A Voice for Steelhead
The Environmental Defense Center recently achieved a successful settlement with the U.S. Bureau of Reclamation on behalf of our watershed and fish advocacy client California Trout. We sued Reclamation a little over a year ago for its failure to comply with its obligations under the Endangered Species Act to protect the few remaining federally endangered Southern California steelhead in our region that live in Hilton Creek, a tributary of the Santa Ynez River just below Bradbury Dam.
Speaking of dams, if you haven’t seen the documentary DamNation I strongly encourage you to watch it. It’s not just informative about the history of our country’s infatuation with building dams in the early to mid-twentieth century and the havoc they’ve wreaked on wild fish populations, but it also provides a moving and touching portrait of the fish themselves. While the salmon and steelhead profiled are not the “charismatic megafauna” that often garner concerned attention – they’re not fuzzy and cute like polar bears – they are truly amazing creatures. The film does a fine job of conveying their beauty, the cultures that have been intertwined with their existence, and the incredible life cycle that brings them from hatching in freshwater streams to the ocean and back to those same freshwater streams to spawn their own young. And of course, the film describes the plight they have faced due to our over-simplistic reliance on dams as tools for water storage and flood protection.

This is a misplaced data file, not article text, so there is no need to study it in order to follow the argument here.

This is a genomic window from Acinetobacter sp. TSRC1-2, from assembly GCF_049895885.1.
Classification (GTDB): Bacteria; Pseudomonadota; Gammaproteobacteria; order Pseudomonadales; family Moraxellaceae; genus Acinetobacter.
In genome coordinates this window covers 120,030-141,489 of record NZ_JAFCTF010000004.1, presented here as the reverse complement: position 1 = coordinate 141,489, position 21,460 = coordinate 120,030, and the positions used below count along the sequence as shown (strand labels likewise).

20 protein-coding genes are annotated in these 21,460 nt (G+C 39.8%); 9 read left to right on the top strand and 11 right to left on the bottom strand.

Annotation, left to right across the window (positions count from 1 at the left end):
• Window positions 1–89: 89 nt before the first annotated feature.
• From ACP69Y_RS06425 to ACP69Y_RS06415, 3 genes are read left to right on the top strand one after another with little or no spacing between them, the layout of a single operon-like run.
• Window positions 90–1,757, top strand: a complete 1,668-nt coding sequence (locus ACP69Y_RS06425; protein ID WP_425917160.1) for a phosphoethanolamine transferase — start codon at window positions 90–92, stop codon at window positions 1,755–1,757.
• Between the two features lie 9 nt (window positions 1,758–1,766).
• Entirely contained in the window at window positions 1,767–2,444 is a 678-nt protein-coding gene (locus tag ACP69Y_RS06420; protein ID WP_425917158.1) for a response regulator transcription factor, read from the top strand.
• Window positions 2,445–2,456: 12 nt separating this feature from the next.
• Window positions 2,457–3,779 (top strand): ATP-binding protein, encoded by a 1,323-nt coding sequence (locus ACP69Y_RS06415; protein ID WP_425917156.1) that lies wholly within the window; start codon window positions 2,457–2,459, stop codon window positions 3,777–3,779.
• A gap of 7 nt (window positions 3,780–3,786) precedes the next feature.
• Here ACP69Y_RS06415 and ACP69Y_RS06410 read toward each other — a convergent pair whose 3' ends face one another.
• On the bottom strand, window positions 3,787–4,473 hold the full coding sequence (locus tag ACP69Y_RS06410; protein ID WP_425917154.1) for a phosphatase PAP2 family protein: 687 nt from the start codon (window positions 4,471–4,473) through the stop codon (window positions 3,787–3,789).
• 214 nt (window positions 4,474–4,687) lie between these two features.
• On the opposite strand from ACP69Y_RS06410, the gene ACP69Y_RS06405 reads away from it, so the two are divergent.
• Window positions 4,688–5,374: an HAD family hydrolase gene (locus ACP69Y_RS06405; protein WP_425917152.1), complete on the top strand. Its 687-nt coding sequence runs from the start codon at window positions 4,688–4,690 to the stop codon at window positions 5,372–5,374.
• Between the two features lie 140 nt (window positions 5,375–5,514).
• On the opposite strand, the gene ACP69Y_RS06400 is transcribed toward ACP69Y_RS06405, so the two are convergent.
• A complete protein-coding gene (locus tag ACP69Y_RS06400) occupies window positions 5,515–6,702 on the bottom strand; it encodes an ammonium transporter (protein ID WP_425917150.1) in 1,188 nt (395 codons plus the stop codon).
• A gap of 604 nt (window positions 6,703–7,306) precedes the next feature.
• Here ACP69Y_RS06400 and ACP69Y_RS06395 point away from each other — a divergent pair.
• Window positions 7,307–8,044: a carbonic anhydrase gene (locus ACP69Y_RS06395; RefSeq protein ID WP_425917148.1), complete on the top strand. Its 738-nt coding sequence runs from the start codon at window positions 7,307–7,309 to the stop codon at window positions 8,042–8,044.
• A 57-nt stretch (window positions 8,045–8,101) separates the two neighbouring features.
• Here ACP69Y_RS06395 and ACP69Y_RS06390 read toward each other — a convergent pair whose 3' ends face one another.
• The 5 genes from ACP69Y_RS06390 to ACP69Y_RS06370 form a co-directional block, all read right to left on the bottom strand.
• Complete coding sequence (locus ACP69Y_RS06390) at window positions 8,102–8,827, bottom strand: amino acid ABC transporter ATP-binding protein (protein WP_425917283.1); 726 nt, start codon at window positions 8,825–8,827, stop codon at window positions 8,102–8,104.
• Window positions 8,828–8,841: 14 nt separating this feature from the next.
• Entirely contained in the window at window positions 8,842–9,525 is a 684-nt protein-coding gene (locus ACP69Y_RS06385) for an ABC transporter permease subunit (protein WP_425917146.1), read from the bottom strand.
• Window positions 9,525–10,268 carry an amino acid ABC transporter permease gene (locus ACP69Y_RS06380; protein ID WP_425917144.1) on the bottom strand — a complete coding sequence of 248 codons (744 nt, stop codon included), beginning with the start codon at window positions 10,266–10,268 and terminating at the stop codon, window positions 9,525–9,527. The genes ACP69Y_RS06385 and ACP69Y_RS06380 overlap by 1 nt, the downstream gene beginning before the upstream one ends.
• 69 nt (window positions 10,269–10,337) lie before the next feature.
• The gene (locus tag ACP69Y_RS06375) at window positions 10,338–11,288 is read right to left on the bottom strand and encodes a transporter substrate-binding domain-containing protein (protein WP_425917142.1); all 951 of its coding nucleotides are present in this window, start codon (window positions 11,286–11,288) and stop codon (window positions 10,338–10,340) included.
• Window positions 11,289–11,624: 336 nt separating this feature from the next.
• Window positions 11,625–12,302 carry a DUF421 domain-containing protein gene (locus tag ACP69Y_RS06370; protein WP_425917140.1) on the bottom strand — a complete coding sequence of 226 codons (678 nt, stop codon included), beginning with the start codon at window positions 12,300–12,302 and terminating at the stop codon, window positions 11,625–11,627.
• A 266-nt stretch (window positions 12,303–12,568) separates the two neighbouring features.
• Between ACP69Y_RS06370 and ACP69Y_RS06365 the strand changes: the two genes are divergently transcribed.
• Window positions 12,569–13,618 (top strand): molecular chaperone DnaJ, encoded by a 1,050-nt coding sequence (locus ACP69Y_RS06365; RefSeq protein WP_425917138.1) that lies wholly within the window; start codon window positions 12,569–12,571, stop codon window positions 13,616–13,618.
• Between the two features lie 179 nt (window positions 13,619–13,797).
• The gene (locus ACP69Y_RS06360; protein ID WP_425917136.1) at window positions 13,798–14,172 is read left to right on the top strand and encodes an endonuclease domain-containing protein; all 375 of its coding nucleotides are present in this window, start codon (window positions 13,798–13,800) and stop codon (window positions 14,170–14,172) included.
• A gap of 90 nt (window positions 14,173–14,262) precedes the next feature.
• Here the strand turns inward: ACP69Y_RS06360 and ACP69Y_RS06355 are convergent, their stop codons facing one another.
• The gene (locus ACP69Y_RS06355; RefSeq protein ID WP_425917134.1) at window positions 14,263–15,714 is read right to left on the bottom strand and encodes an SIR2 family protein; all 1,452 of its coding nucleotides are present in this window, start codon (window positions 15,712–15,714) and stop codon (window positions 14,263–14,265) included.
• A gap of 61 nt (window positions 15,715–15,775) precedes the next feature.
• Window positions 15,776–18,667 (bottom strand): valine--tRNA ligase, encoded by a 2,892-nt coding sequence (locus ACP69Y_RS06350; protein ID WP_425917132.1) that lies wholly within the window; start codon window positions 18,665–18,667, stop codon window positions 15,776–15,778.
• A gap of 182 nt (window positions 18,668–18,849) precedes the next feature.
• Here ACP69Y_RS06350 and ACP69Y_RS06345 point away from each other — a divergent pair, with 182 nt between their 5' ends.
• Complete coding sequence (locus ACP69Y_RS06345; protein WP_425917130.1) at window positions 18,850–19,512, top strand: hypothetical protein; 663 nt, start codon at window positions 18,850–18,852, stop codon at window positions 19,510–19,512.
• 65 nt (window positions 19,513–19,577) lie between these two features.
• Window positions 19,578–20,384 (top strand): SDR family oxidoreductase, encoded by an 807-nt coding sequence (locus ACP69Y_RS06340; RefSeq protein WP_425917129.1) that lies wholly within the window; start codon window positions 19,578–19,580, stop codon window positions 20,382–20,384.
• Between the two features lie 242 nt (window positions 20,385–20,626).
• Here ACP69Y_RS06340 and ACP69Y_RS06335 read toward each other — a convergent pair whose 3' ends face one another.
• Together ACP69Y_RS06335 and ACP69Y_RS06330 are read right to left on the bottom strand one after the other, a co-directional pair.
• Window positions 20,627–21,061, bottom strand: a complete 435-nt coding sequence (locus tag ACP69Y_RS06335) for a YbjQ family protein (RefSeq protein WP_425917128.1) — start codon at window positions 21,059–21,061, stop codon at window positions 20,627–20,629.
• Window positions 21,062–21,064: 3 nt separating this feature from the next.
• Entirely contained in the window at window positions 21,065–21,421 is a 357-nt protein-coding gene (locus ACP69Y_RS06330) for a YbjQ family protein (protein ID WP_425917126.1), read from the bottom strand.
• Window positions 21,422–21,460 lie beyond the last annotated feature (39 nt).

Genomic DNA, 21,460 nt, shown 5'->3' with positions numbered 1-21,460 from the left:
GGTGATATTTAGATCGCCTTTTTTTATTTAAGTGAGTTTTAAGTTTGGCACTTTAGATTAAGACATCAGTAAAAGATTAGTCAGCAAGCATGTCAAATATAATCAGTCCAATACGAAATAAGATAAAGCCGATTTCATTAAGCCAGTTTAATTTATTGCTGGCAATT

The film has a particularly touching scene profiling a humble naturalist who spends much of his life observing Northern Umpqua Steelhead on Steamboat Creek, a tributary of the North Umpqua River in Oregon. Steelhead are protected there and sadly this is one of the few remaining places where wild steelhead still have access to such protected spawning grounds. The naturalist has a great line, “wild fish are the real deal….the great beauty of wild fish is that we don’t have to do a damn thing for them, except to leave them the hell alone.” Unfortunately, this doesn’t seem easy enough to accomplish.
The line particularly struck me given EDC’s recent work to protect endangered steelhead. The Southern California branch of the majestic steelhead line long dominated this area, where early-twentieth century murals around Lompoc paid homage to the popular fishing of huge steelhead on the Santa Ynez River. The fish were also always an integral part of local Chumash cultural history. Tens of thousands of steelhead, like their better-known salmon cousins more common in the north, made the journey from the freshwater streams of the Santa Ynez out to the ocean and back again. These fish were well adapted to the fluctuating water conditions of this drier region. Upstream habitat in the Santa Ynez Mountains, where the water flowed year round, enabled them to wait out dry periods like we have now. This habitat is now entirely inaccessible to the fish due to Bradbury Dam, built in 1953.